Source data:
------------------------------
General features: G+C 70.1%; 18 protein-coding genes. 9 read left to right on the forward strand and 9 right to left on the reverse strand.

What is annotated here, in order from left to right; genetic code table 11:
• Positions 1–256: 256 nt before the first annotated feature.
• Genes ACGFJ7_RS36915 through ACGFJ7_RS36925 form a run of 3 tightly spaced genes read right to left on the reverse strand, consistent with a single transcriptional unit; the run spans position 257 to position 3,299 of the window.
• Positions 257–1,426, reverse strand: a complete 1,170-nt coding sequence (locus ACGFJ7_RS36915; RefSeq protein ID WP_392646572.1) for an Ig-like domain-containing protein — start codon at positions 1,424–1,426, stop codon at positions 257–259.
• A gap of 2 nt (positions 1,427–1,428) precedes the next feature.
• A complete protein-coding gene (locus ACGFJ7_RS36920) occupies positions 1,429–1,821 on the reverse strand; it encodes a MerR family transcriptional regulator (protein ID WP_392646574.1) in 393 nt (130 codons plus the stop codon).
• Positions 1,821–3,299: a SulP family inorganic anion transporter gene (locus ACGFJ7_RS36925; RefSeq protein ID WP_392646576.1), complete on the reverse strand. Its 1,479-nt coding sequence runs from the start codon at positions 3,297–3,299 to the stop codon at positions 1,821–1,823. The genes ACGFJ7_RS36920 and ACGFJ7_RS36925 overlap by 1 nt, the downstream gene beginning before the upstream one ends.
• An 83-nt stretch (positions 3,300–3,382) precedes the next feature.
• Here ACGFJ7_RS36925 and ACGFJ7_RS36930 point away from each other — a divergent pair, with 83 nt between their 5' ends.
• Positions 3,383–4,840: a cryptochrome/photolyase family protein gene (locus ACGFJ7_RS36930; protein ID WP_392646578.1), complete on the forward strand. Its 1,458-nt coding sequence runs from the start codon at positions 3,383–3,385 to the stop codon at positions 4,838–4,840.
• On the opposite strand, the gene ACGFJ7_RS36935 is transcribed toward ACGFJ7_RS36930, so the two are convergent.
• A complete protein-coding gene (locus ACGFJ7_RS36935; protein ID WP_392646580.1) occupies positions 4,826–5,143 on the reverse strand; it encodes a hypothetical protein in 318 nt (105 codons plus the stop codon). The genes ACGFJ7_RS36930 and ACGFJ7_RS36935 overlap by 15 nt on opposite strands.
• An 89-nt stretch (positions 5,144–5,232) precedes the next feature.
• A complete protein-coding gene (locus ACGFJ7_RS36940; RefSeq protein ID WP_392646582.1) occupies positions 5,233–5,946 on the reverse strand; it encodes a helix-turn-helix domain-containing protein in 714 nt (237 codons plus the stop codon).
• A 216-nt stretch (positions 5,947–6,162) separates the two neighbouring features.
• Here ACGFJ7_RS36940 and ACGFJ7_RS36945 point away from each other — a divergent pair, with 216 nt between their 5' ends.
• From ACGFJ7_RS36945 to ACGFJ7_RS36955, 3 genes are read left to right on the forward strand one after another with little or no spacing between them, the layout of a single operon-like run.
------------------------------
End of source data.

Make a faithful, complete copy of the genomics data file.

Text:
General features: G+C 70.1%; 18 protein-coding genes. 9 read left to right on the forward strand and 9 right to left on the reverse strand.

What is annotated here, in order from left to right; genetic code table 11:
• Positions 1–256: 256 nt before the first annotated feature.
• Genes ACGFJ7_RS36915 through ACGFJ7_RS36925 form a run of 3 tightly spaced genes read right to left on the reverse strand, consistent with a single transcriptional unit; the run spans position 257 to position 3,299 of the window.
• Positions 257–1,426, reverse strand: a complete 1,170-nt coding sequence (locus ACGFJ7_RS36915; RefSeq protein ID WP_392646572.1) for an Ig-like domain-containing protein — start codon at positions 1,424–1,426, stop codon at positions 257–259.
• A gap of 2 nt (positions 1,427–1,428) precedes the next feature.
• A complete protein-coding gene (locus ACGFJ7_RS36920) occupies positions 1,429–1,821 on the reverse strand; it encodes a MerR family transcriptional regulator (protein ID WP_392646574.1) in 393 nt (130 codons plus the stop codon).
• Positions 1,821–3,299: a SulP family inorganic anion transporter gene (locus ACGFJ7_RS36925; RefSeq protein ID WP_392646576.1), complete on the reverse strand. Its 1,479-nt coding sequence runs from the start codon at positions 3,297–3,299 to the stop codon at positions 1,821–1,823. The genes ACGFJ7_RS36920 and ACGFJ7_RS36925 overlap by 1 nt, the downstream gene beginning before the upstream one ends.
• An 83-nt stretch (positions 3,300–3,382) precedes the next feature.
• Here ACGFJ7_RS36925 and ACGFJ7_RS36930 point away from each other — a divergent pair, with 83 nt between their 5' ends.
• Positions 3,383–4,840: a cryptochrome/photolyase family protein gene (locus ACGFJ7_RS36930; protein ID WP_392646578.1), complete on the forward strand. Its 1,458-nt coding sequence runs from the start codon at positions 3,383–3,385 to the stop codon at positions 4,838–4,840.
• On the opposite strand, the gene ACGFJ7_RS36935 is transcribed toward ACGFJ7_RS36930, so the two are convergent.
• A complete protein-coding gene (locus ACGFJ7_RS36935; protein ID WP_392646580.1) occupies positions 4,826–5,143 on the reverse strand; it encodes a hypothetical protein in 318 nt (105 codons plus the stop codon). The genes ACGFJ7_RS36930 and ACGFJ7_RS36935 overlap by 15 nt on opposite strands.
• An 89-nt stretch (positions 5,144–5,232) precedes the next feature.
• A complete protein-coding gene (locus ACGFJ7_RS36940; RefSeq protein ID WP_392646582.1) occupies positions 5,233–5,946 on the reverse strand; it encodes a helix-turn-helix domain-containing protein in 714 nt (237 codons plus the stop codon).
• A 216-nt stretch (positions 5,947–6,162) separates the two neighbouring features.
• Here ACGFJ7_RS36940 and ACGFJ7_RS36945 point away from each other — a divergent pair, with 216 nt between their 5' ends.
• From ACGFJ7_RS36945 to ACGFJ7_RS36955, 3 genes are read left to right on the forward strand one after another with little or no spacing between them, the layout of a single operon-like run.